If the Titans were in a major market or otherwise relevant, the stream of recent reports regarding the franchise’s immediate future would have gotten more attention.
But because the Titans have largely been forgettable since squandering the No. 1 seed in 2008 with a home playoff loss to the Ravens, no one has seemed to notice or care much about the news that: (1) coach Mike Munchak likely will be fired; (2) the 2011 CBA-driven fifth-year option on quarterback Jake Locker’s rookie contract most likely won’t be picked up; (3) running back Chris Johnson most likely won’t be back; and (4) the team could be interested in quarterback Jay Cutler, who played college football at Vanderbilt.
The flaw in items two through four is that each of those outcomes depend in large part on the identity of the head coach. Even if G.M. Ruston Webster remains in the job, the next head coach surely will have input on the question of whether the team does or doesn’t want Locker, does or doesn’t want Johnson, and/or does or doesn’t want Cutler.
If Munchak goes, that would be a shame. Beyond the fact that Munchak has spent more than 30 years working for the same organization as both a player and a coach, it’s not clear how much blame Munchak should get for the decision to draft Jake Locker in 2011, Munchak’s first year as the head coach. With a roster that generally is viewed as being more mediocre than stellar when it comes to talent, it’s possible that Munchak has whipped up the best possible batch of chicken salad that he can.
Assuming there’s a new coach, the new coach possibly will want to see what Locker can do. Even if the Titans don’t pick up a fifth-year option that would grossly overpay Locker in light of what he has accomplished, they have him under contract for one more year, at a fully-guaranteed salary of $2.09 million. If he can stay healthy and play well within the confines of an offense aimed at keeping him in one piece, a new contract for 2015 and beyond not driven by the inflated fifth-year option becomes at least possible.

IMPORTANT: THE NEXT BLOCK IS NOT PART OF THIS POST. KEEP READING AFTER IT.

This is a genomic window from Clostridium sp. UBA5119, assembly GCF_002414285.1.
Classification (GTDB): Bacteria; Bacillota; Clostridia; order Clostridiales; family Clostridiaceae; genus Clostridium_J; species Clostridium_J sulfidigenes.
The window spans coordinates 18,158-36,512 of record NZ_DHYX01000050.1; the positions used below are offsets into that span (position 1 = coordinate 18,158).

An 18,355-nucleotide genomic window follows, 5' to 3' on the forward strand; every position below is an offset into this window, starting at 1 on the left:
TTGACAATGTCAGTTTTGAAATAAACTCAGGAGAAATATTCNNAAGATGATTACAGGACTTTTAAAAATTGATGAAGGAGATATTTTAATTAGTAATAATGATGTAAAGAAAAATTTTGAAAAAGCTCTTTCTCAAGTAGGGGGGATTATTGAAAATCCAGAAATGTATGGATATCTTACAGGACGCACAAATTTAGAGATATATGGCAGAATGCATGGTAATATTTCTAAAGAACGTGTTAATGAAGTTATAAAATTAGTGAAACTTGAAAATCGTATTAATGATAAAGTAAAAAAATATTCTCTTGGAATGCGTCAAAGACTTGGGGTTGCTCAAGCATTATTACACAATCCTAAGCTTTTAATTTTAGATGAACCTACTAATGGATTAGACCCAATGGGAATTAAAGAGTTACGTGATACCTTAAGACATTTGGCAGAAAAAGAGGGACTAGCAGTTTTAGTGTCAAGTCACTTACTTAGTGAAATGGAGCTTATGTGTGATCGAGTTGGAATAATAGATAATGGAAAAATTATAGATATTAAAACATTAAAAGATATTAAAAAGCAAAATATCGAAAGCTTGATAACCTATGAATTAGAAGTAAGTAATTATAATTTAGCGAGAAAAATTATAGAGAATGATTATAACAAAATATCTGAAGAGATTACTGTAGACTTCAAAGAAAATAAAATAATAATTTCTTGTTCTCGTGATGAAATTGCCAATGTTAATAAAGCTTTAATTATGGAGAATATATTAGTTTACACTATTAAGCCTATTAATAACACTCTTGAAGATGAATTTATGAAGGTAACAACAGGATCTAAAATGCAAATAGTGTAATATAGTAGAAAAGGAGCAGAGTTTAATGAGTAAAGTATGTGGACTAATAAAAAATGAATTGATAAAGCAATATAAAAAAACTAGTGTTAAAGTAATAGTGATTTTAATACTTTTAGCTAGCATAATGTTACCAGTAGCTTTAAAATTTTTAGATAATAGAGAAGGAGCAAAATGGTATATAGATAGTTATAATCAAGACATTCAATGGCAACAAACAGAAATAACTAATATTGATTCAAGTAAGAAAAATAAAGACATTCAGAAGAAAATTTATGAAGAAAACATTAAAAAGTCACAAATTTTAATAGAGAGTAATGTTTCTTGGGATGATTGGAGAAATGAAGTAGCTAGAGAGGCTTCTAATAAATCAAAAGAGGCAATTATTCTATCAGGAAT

As to Johnson, the fourth year of his current deal carries an $8 million non-guaranteed base salary with no triggers that force a decision in March or April. It’s therefore too early to assume he’ll be cut. He could be traded to St. Louis, where he’d be reunited with former Titans coach Jeff Fisher. Johnson also could accept a renegotiated contract that better reflects his current market value. Without an obligation to pay him a lot of money early in the 2014 league year, the Titans can let things play out deep into 2014 calendar before making a final decision.
Here’s an important factor to consider when it comes to Johnson, who remains on track for the sixth 1,000-yard season of his six-year career. If he’s not on the team, who will the fans be paying to watch? On a roster bereft of star power, keeping Johnson could still be the best strategy for putting butts in the seats.
Again, the final decision will at least be influenced by the identity of the coach. Unless the Titans already have decided to fire Munchak and to replace him with someone who definitely doesn’t want Chris Johnson on the team, it’s too early to predict with certainty what will happen to him.
And that brings us to Cutler. It’s impossible to know whether the Titans would want Cutler without knowing who the coach is. What if they hire Patriots offensive coordinator Josh McDaniels, whose first order of business as the head coach in Denver was to trade Cutler?
Will the Titans be “interested” in Cutler if he hits the open market? Sure they will. Any team without a franchise quarterback would at least have some interest in a guy who could still become in the right circumstances a true franchise quarterback — especially if the price is right.
Will Cutler be the quarterback in Tennessee? A lot of dominoes will have to fall a certain way before that ever happens.
The first domino to fall would be a Hall of Fame offensive lineman with a very long history of loyal service to the franchise. Here’s hoping that the full scope of Mike Munchak’s contributions to the team and his responsibility for its current state are considered before he’s pushed out the door.
Here’s also hoping the Titans are sure they’ll be able to find someone who’ll be able to get more out of a roster that resides far from the top of the league when it comes to assessing overall football talent.